# Campaign Finance



Rita Hart has her work cut out for her

Seventh in a series interpreting the results of Iowa’s 2022 state and federal elections.

The Iowa Democratic Party’s State Central Committee elected Rita Hart as the next party chair on January 28 by 34 votes to fourteen for Brittany Ruland and one for Bob Krause.

Hart promised to focus “squarely on helping our party begin winning elections again,” and had submitted a detailed plan (enclosed in full below) to make that happen. She touted her experience as a former state senator who had won two races in a district Donald Trump carried, raised $5 million as a 2020 Congressional candidate, and outperformed Joe Biden by more than Iowa’s other three Democrats running for U.S. House that year.

When outlining her vision for Iowa Democrats, Hart acknowledged, “We cannot fix everything in one two-year cycle. We need to be realistic about what can be achieved in two-year and four-year time frames.”

She and the rest of the state party’s new leadership team—first vice chair Gregory Christensen, secretary Paula Martinez, and treasurer Samantha Groark—take over as the Iowa Democratic Party is at its lowest ebb in decades. The party has no representation in either chamber of Congress for the first time since 1956, no representation in the U.S. House for the first time since 1996, only one statewide elected official for the first time since 1982, and its smallest contingents in the Iowa House and Senate since the 1960s.

A quick review of the most pressing problems:

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Whose priorities for Iowa?

Editor’s note: This post has been corrected to note that Priorities for Iowa, Inc., a group that does not disclose its donors, was responsible for the television ad buy.

Nick Covington is an Iowa parent who taught high school social studies for ten years. He is also the co-founder of the Human Restoration Project, an Iowa educational non-profit promoting systems-based thinking and grassroots organizing in education. This essay first appeared on Medium.

On January 9, Priorities for Iowa, Inc., a 501(c)4 organization in Des Moines, announced a six-figure ad buy in support of Governor Kim Reynolds’ school voucher program. The super-PAC Priorities for Iowa Political Fund is registered at the same address.

Priorities for Iowa claims to have the interests of Iowa parents at heart, but a brief look at the super-PAC’s donor disclosures tells us otherwise.

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State board asks Iowa lawmakers to regulate recurring campaign donations

The Iowa Ethics and Campaign Disclosure Board has asked state lawmakers to approve a bill requiring donors to opt in to recurring contributions to Iowa candidates or political committees.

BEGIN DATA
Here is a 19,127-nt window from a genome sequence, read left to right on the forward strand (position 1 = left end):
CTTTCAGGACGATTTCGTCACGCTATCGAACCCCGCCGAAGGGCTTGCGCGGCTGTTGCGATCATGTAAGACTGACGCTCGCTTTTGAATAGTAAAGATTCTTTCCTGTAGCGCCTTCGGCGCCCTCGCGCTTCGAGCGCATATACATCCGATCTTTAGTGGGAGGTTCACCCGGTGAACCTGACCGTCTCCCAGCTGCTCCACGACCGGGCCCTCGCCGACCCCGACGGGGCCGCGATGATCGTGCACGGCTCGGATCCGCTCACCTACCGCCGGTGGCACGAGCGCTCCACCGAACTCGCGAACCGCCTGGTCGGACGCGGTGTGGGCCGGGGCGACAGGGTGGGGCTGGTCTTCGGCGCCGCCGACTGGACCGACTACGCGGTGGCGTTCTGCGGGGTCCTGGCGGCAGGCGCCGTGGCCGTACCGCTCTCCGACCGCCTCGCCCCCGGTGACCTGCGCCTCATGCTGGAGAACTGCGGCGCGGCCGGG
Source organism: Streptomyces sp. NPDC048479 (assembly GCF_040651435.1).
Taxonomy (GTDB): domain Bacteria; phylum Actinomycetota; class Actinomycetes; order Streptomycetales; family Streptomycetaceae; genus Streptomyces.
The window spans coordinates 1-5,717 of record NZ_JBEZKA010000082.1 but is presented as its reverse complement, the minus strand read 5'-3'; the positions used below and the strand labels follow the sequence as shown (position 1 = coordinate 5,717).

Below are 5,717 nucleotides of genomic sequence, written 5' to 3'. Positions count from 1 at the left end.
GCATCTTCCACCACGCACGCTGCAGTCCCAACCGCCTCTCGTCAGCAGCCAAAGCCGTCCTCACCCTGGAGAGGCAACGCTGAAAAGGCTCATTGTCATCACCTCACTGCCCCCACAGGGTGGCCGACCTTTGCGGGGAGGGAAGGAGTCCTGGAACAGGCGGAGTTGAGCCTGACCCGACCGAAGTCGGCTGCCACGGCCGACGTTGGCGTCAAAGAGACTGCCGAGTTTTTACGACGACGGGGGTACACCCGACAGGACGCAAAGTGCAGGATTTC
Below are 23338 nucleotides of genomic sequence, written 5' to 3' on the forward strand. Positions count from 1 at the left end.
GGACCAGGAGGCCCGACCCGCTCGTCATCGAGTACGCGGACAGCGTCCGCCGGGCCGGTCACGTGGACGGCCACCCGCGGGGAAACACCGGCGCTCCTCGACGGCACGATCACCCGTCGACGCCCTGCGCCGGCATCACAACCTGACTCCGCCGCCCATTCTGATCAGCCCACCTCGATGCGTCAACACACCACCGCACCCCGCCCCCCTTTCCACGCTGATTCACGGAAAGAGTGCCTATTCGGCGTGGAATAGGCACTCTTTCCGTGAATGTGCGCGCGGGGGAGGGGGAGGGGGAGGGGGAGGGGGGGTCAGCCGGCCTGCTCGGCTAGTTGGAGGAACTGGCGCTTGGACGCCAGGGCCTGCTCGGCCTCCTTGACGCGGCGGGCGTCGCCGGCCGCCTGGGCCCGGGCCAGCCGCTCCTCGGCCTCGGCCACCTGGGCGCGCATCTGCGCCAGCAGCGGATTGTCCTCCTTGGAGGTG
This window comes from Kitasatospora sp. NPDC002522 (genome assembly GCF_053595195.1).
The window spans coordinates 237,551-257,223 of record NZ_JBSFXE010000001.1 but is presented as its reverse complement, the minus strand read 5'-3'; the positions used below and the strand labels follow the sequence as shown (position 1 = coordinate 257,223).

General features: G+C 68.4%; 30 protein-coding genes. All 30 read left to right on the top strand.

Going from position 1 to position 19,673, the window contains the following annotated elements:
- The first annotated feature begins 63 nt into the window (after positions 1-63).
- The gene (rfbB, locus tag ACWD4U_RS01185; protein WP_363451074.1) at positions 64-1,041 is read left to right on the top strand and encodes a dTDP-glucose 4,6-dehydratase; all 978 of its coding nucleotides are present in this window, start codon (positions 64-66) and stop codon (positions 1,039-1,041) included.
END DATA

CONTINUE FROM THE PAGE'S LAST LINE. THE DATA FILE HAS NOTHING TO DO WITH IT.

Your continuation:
The agency charged with enforcing Iowa’s campaign regulations pre-filed the bill last month, after the six-member board unanimously voted to recommend the policy at its November meeting.

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Republicans seeking recounts in six Iowa House races

This post has been updated with final counts from the races (Democrats prevailed in five). Original post follows.

All 99 Iowa counties have finished counting their votes, clearing the way for recounts to begin. None of the 34 state Senate races were decided by a razor-thin margin this year, but Republican candidates have requested or will ask for recounts in six of the 100 state House races.

Two of those elections are very close, two others were decided by margins under 100 votes, and the last two are not remotely within striking distance for the losing candidate.

If every candidate now leading remains ahead after the recount, the GOP would have a 63-37 majority next year, up from 60-40 currently. In the fourteen years I’ve closely followed Iowa legislative races, I’ve never seen a recount change the winner.

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Backing carbon pipelines cost Senate President Jake Chapman his seat

John Aspray is Food & Water Action Senior Iowa Organizer.

State Senator Sarah Trone Garriott’s victory over Senate President Jake Chapman was a bright spot on a dark day for Iowa Democrats. While Republicans clinched a further majority in the state House and Senate, Trone Garriott pulled off a rare thing for a Democratic candidate — an upset over a sitting Republican in leadership. She previously won a GOP-held open seat in 2020.

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